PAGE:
Welterweight contender Errol Spence Jr. said during the buildup to his world title elimination fight against Leonard Bundu that he did not want to just win. He said he also wanted to win impressively and to do so by knockout.
Check, check and check.
Spence violently knocked out Bundu in the sixth round on Sunday before 3,723 in the main event of the first sporting event held at the new Ford Amphitheater at Coney Island Boardwalk in Brooklyn, New York.
"I was going for the knockout," Spence said. "I was fighting on NBC and I wanted to put on a great performance in front of these beautiful fans.
"I thought my performance was great. I was shaky in the first and second rounds but was able to get into a rhythm the rest of the fight. Once I was able to catch his rhythm and break him down, I knew I had him."
Count Bundu as one of those who was impressed by Spence.
"He certainly lives up to the hype," Bundu said. "He looked fresh in every round. He was really good [and] remained in control."
The win, in the Premier Boxing Champions match in the prime NBC-televised slot immediately following the United States' victory over Serbia in the men's basketball gold-medal game at the Rio de Janeiro Olympics, earned Spence a mandatory shot at the 147-pound world title held by England's Kell Brook.
Spence (21-0, 18 KOs), a 2012 U.S. Olympian and the 2015 ESPN.com prospect of the year, won every round on all three judges' scorecards but took a couple of rounds to really get going before finishing Bundu in devastating fashion.
Spence, a 26-year-old southpaw from the Dallas suburb of Desoto, Texas, took control with his right jab and also pounded Bundu with a body attack.
Bundu (33-2-2, 12 KOs), a 41-year-old 2000 Olympian from Italy and the reigning European welterweight champion, was aggressive but had little success landing anything of consequence.
Spence's first big shot landed in the fourth round when he knocked out Bundu's mouthpiece.
"He's awkward. He's very awkward, and he came out switching [from right-handed to left-handed] and it took me a little of time to get it together," Spence said. "But when I got it together and I started using my jab and started feeling him out, I was able to break him down and knock him out."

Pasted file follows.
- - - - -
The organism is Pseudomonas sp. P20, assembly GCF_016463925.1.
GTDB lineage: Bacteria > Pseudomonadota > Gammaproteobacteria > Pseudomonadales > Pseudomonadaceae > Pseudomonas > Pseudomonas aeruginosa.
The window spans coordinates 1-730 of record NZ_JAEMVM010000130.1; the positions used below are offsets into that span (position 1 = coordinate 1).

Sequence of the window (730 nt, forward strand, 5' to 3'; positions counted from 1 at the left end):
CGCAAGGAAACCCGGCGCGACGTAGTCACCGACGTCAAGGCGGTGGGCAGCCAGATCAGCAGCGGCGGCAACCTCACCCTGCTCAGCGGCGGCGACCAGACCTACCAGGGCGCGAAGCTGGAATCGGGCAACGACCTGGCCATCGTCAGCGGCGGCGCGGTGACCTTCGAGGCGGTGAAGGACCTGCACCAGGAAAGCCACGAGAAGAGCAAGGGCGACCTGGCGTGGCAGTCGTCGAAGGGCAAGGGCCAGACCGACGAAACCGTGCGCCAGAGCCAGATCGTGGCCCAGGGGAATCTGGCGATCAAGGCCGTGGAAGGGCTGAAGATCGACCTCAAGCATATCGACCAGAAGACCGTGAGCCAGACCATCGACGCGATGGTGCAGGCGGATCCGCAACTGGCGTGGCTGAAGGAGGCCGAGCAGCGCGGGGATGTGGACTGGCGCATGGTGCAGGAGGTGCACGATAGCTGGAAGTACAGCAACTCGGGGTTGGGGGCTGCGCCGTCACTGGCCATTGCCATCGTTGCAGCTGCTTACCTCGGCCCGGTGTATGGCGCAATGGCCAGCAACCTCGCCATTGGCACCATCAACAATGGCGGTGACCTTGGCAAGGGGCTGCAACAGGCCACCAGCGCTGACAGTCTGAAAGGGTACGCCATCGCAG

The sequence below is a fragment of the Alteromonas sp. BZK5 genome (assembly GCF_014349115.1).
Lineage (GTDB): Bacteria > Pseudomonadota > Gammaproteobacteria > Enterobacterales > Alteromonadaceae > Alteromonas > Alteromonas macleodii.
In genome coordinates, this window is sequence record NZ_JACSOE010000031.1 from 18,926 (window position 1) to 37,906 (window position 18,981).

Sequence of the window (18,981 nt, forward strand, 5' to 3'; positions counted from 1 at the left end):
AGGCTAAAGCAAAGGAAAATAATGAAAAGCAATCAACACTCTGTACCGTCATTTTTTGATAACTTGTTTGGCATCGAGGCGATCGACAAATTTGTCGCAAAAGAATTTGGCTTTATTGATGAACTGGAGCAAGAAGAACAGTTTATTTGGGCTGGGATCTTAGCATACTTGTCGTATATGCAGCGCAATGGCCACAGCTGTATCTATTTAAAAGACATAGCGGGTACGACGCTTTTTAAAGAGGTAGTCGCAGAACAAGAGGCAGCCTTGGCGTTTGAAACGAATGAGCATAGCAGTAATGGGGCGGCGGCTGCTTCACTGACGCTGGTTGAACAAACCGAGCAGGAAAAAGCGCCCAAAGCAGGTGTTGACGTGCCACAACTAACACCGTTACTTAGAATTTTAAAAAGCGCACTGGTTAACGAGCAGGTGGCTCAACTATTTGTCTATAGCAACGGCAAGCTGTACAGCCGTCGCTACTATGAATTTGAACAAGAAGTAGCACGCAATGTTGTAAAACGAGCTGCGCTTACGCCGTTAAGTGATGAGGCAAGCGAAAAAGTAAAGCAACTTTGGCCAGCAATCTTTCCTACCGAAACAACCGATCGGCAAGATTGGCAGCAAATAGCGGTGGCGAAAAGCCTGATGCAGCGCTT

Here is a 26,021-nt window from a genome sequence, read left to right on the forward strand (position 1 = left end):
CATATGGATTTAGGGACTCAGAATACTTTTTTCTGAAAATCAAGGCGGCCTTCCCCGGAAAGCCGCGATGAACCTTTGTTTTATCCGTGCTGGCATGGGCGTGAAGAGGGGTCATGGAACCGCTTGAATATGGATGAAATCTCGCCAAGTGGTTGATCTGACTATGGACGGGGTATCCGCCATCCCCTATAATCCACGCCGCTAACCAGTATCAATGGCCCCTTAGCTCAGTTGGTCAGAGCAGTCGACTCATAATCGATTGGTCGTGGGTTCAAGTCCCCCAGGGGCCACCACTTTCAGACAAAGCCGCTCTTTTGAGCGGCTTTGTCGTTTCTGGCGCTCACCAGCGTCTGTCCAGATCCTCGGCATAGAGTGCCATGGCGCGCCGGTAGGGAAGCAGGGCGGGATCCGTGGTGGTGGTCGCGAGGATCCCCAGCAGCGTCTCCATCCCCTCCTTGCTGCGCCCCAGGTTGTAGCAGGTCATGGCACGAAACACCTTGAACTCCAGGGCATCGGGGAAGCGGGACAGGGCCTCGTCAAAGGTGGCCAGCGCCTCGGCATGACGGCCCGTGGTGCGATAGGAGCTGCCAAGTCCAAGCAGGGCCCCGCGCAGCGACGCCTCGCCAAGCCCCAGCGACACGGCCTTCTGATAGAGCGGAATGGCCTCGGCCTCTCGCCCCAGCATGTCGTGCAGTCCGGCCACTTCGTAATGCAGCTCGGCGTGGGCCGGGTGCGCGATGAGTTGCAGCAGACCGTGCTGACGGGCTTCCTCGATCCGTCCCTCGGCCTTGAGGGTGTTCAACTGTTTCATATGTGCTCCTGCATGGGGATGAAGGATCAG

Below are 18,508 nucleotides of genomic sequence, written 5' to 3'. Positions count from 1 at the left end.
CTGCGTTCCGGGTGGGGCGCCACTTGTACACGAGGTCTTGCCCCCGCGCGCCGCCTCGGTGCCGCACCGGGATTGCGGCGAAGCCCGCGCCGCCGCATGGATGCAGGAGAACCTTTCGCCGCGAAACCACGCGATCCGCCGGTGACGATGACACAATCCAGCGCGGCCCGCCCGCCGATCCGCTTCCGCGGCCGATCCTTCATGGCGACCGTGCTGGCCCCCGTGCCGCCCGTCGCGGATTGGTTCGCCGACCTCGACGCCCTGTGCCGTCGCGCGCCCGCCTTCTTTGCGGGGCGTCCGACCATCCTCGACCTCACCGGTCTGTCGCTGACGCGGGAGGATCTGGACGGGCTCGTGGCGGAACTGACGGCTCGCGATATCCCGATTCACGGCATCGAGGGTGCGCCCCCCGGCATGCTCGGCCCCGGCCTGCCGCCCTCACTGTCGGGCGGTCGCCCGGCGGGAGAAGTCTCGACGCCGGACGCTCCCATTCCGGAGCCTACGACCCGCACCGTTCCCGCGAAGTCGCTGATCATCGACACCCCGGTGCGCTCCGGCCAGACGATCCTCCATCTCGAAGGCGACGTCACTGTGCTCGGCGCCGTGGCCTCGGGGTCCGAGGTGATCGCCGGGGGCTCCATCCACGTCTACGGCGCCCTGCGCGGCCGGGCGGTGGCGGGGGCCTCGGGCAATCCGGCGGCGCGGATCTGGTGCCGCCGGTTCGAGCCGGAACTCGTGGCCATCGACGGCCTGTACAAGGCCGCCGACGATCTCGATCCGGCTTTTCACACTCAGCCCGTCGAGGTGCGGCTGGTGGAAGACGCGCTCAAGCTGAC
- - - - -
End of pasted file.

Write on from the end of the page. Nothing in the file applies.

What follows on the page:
Bundu continued to take punishment in the fifth round, and in the sixth round Spence unleashed a nasty left uppercut that caught him flush on the chin and dropped him. Referee Johnny Callas was positioned behind Bundu and missed the call. He appeared to believe Bundu had slipped. Callas waved his arms and shouted "no knockdown" even though Bundu was visibly hurt.
When the fight resumed, Spence attacked Bundu again and landed another clean left uppercut followed by a right hand to the chin, knocking Bundu out as Callas waved off the fight at 2 minutes, 6 seconds as a limp Bundu laid on his back, half in the ring and half on the ring apron under the bottom rope.
"That's what you want. That's what you look for," Spence said of the knockout. "That's what I want to do every time I come to the ring."
After the knockout, Spence marched around the ring making motions with his hands as though he was strapping a title belt around his waist.
Whether Spence's world title fight comes against Brook (36-0, 25 KOs) or somebody else for the vacant title remains to be seen. Brook is moving up two weight classes for the opportunity to challenge unified middleweight world titleholder Gennady Golovkin on Sept. 10 in London. Should Brook lose, and he is a heavy underdog, he could return to welterweight and defend the title against Spence. However, Brook has a difficult time making 147 pounds and few believe he will ever return to the weight division, regardless of the outcome against Golovkin.
"I want a shot at Kell Brook as soon as he's done with GGG," said Spence, whose purse was $250,000 to Bundu's $30,000. "If he's not going to fight me, he needs to vacate and I'll fight somebody else. But I definitely want that IBF title shot this year."
According to CompuBox punch statistics, Spence landed 137 of 388 blows (35 percent) and Bundu connected on 51 of 201 (25 percent).
Bundu came into the fight having won two in a row following his only previous loss, a shutout decision against Keith Thurman for an interim world title in December 2014 in Las Vegas.
"Errol was more precise than Keith Thurman," Bundu said. "With Keith, every shot is a power punch. You feel them. Errol threw more, but they didn't all hurt."
The knockout shot sure did, though.
"I really tried to get up and I couldn't," Bundu said. "I am OK, though. I feel good."
The knockout was Spence's eighth in a row and second spectacular one in a row, coming four months after he destroyed former junior welterweight world titleholder Chris Algieri, whom he knocked down three times en route to a fifth-round knockout, also in Brooklyn and on NBC in prime time. The knockout of Bundu was just as impressive.
"I am one of the top fighters at 147 pounds," Spence said. "With this performance, I proved that again today."